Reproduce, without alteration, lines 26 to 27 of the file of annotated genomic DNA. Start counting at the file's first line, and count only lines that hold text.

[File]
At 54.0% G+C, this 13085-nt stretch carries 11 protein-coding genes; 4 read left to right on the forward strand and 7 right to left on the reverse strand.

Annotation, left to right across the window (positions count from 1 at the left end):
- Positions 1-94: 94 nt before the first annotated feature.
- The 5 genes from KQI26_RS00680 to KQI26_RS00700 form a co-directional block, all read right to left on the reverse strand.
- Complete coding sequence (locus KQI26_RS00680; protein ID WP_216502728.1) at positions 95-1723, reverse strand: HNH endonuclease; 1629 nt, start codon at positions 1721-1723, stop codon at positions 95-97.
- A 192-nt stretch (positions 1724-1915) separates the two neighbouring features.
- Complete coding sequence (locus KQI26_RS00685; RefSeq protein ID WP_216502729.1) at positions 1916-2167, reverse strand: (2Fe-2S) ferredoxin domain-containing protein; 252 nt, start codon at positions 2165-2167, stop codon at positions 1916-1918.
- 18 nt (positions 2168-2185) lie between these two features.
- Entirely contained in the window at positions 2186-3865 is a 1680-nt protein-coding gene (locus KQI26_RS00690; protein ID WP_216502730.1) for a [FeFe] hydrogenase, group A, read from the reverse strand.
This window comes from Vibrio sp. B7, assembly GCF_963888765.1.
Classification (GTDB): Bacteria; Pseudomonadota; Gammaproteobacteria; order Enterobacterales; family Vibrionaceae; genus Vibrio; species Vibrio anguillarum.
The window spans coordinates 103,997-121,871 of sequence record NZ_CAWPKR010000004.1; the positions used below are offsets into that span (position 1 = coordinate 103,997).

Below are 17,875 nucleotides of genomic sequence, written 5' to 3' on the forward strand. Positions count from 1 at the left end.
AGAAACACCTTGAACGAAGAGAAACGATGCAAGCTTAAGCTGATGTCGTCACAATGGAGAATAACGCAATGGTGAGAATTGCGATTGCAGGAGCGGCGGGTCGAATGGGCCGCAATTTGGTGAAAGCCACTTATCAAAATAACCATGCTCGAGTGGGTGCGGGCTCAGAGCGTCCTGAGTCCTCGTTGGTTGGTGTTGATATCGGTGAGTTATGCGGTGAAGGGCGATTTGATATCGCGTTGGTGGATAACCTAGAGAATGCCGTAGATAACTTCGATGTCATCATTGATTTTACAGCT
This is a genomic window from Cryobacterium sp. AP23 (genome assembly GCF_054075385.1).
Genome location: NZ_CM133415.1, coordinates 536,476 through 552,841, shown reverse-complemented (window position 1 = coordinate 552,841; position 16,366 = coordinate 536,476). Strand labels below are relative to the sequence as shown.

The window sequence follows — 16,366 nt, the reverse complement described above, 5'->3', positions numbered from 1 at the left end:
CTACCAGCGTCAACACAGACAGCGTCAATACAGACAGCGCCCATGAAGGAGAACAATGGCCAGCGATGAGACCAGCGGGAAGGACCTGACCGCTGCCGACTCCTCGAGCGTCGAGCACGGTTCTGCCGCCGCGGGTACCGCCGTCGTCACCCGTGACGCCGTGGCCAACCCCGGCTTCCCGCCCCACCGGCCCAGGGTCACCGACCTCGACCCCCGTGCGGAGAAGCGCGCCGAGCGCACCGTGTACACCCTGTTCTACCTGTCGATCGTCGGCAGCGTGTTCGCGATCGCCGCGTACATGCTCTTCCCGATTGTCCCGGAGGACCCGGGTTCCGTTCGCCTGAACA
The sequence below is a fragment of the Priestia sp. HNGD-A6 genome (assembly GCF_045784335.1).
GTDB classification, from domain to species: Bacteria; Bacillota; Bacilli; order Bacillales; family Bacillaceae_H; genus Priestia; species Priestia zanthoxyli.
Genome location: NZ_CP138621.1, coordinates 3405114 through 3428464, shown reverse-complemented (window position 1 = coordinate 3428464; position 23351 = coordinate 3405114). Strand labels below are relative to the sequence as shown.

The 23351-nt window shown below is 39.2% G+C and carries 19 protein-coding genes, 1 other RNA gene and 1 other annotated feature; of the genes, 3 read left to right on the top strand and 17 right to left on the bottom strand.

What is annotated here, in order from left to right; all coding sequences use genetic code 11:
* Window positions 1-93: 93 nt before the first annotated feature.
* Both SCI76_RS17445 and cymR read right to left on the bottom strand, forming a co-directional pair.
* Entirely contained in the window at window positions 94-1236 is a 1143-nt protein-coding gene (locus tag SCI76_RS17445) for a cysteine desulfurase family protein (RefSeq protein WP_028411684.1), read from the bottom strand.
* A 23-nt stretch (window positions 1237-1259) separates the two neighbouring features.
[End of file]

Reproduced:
* Entirely contained in the window at window positions 94-1236 is a 1143-nt protein-coding gene (locus tag SCI76_RS17445) for a cysteine desulfurase family protein (RefSeq protein WP_028411684.1), read from the bottom strand.
* A 23-nt stretch (window positions 1237-1259) separates the two neighbouring features.